When I first got the tickets to the West End revival of Dreamgirls, I was unsure whether it would live up to the masterful performances of Jennifer Holliday in the 1981 Broadway Premiere and Jennifer Hudson in the 2006 film. However, after the first five minutes of the show, I knew I would be in for an amazing night.
My main reason for wanting to see the show was Amber Riley, and I believe many in the audience shared this desire, since they erupted into applause every time she came on stage. Despite being too ill to perform on the two previous nights, Riley’s vocals were breathtaking. She effortlessly belted out some unbelievable notes and accented her character with a poignant depth. Her version of the show’s most famous number, ‘And I Am Telling You I’m Not Going’, was the clear highlight of the show. Coming just before the intermission, she poured so much raw emotion into the song that the audience was caught between tearing up and jumping to their feet to applaud this sublime performer.
Although Riley’s Effie White was clearly the star of the show, the rest of the cast held their own, particularly Liisi LaFontaine. LaFontaine displayed her vocal mastery in both the powerful songs and the more intimate, raw ones. Her duet with Riley, ‘Listen’, was unforgettable; the two vocal powerhouses complimented each other faultlessly. Other notable talents in the cast were Ibinabo Jack’s Lorrell, whose bubbly personality brought a grounding element to the trio, and Joe Aaron Reid’s Curtis, the perfect villain in the story with an effortlessly smooth range.
Some technical faults, such as lighting errors and awkward song transitions, did unfortunately weigh the production down at times. However, the audience’s attention was quickly diverted by the spectacle produced by the staging. The costumes were another highlight of the production, particularly the array of sparkling and elegant gowns.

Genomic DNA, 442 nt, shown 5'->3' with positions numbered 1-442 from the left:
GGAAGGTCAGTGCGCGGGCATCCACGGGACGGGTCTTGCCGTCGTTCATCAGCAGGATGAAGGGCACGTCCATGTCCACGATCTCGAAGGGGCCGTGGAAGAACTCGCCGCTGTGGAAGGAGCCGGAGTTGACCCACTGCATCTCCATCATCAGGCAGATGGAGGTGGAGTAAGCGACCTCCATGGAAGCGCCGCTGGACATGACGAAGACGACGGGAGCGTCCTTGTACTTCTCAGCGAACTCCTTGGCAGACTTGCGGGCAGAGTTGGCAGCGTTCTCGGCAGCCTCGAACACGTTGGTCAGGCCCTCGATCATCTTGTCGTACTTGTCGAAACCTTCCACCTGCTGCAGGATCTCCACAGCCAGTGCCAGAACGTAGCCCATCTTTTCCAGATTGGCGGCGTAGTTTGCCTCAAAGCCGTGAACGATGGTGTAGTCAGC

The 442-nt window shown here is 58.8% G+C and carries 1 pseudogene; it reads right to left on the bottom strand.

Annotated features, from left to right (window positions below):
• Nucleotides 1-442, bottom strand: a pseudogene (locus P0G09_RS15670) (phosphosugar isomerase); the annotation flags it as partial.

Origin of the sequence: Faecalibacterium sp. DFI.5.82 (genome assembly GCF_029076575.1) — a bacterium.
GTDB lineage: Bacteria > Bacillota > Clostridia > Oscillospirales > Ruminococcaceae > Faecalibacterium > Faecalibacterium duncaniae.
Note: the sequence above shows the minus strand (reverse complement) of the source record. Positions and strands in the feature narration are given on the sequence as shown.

There was a truly touching moment in the curtain call, as all three Dreams took their final bows together. This nicely tied up the main theme of the show—the women’s relationships with each other—and brought an empowering closure to the performance. During the curtain call, it was easy to see that the entire cast was in love with the show. Their joy was infectious as they danced together when the curtain fell one last time. The audience couldn’t help but be swept along in this elation, the entire theatre giving a very deserved standing ovation to the cast.
The production was still in its previews, officially opening on 14 December, yet it was almost flawless at this early stage. It certainly surpassed my expectations; Riley’s vocals will stay with me for a long time to come. If the show can fix its few remaining technical issues, I have no doubt that it will quickly become a runaway hit.